stable isotope

(redirected from Isotopic fractionation)
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stable isotope

[′stā·bəl ′ī·sə‚tōp]
(nuclear physics)
An isotope which does not spontaneously undergo radioactive decay.
McGraw-Hill Dictionary of Scientific & Technical Terms, 6E, Copyright © 2003 by The McGraw-Hill Companies, Inc.
References in periodicals archive ?
Caption: Figure 5: Temporal variations in the apparent carbon isotopic fractionation factor, [alpha], between C[O.sub.2] and C[H.sub.4].
(2) Because there is very little isotopic fractionation of carbon during trophic transfer (DeNiro and Epstein 1978, Fry and Sherr 1989), and because the increase in [Delta]15N with trophic transfer is relatively constant (between 3.0 and 5.0%, Minigawa and Wada 1984, Hesslein et al.
TSR around the oil-water transition zone may have not consumed all the dissolved S[O.sub.4.sup.2-]; [sup.34]S[O.sub.4.sup.2-] may have been reduced preferentially as the result of kinetic isotopic fractionation; thus, significant [[delta].sup.34][S.sub.SO4-H2S] differences are observed.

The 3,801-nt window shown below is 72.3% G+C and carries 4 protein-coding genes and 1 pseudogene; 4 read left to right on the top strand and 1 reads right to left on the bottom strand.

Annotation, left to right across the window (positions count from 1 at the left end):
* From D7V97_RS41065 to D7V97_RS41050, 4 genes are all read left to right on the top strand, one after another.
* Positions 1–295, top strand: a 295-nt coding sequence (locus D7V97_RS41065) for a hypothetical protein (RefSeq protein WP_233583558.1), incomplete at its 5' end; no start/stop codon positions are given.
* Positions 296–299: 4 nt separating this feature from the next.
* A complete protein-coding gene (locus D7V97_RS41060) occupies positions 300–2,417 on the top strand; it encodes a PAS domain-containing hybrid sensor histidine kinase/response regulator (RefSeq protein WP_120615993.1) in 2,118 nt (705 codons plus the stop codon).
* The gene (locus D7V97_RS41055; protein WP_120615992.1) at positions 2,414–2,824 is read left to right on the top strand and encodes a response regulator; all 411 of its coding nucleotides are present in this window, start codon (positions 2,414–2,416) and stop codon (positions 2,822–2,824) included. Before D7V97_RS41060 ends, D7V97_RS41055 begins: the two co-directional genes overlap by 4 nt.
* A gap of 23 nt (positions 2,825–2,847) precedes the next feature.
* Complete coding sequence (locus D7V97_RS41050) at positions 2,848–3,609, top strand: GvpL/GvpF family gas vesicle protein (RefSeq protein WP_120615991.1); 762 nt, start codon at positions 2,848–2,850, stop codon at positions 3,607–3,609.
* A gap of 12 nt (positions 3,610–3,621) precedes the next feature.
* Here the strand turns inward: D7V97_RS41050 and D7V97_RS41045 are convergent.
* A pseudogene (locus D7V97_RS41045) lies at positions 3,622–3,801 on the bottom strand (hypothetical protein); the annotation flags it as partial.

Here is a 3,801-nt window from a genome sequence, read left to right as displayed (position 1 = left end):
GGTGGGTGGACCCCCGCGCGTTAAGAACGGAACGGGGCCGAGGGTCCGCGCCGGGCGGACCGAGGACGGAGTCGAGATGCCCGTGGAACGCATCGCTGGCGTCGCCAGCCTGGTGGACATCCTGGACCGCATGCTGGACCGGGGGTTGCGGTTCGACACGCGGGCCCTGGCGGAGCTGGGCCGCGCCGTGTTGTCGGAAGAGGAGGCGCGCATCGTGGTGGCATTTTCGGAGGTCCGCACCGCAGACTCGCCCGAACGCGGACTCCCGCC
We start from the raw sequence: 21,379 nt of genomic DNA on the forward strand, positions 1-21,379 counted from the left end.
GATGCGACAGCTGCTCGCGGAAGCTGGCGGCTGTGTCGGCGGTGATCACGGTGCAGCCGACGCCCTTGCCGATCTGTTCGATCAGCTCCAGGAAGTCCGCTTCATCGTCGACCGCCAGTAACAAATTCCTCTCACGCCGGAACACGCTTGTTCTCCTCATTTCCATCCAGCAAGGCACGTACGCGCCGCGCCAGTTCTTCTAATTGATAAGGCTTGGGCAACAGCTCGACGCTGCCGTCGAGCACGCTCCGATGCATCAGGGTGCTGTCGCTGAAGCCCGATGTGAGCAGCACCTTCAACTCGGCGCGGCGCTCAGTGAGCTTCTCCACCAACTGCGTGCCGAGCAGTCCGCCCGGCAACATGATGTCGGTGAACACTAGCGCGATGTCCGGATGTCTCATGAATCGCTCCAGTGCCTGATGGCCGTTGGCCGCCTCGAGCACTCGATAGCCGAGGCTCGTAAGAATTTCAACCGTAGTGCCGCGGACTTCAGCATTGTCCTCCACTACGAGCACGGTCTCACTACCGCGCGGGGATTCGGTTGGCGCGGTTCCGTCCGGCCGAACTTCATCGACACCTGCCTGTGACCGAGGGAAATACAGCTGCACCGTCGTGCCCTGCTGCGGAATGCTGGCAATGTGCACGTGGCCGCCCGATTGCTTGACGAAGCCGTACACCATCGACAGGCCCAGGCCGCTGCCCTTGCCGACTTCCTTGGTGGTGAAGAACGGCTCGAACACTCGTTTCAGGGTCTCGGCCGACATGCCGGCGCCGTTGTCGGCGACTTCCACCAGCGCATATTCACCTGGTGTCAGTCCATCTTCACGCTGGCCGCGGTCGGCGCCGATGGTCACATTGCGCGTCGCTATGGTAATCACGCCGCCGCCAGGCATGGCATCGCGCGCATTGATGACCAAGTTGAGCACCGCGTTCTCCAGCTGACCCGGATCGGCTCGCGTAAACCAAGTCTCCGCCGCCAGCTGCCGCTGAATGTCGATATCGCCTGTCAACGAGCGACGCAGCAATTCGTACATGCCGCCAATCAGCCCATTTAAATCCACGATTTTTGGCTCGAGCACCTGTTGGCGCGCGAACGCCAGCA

Once the C is fixed into plant tissue, the isotopic fractionation is preserved.
During water evaporation, the hydrogen and oxygen stable isotopic fractionation mainly includes two parts, namely, dynamic fractionation and balance fractionation.
Another premise is the knowledge of isotopic fractionation that occurs due to the accumulation of heavier isotope atoms in the tissues of the consumer organism (Fry, 2006).
5), may result from changes in environmentally induced conodont metabolism, the trophic level of feeding, or isotopic fractionation at the base of the food web (phytoplankton) that is transferred through the food web.
Through a process called isotopic fractionation, hydrogen was pulled towards the young Earth's center.
Given the wide range of factors influencing human diet, mobility, and physiology, studies with non-human animal models, which can identify mechanisms of isotopic fractionation (and distribution/uptake) more precisely under different conditions, must precede applications of novel methods to archaeological skeletal material.
Stable carbon and nitrogen isotopic fractionation between diet and tissue of captive red fox: implications for dietary reconstruction.--Can.
The most likely explanation of this isotopic fractionation is the active uptake of heavy metals by siderophilic root exudates.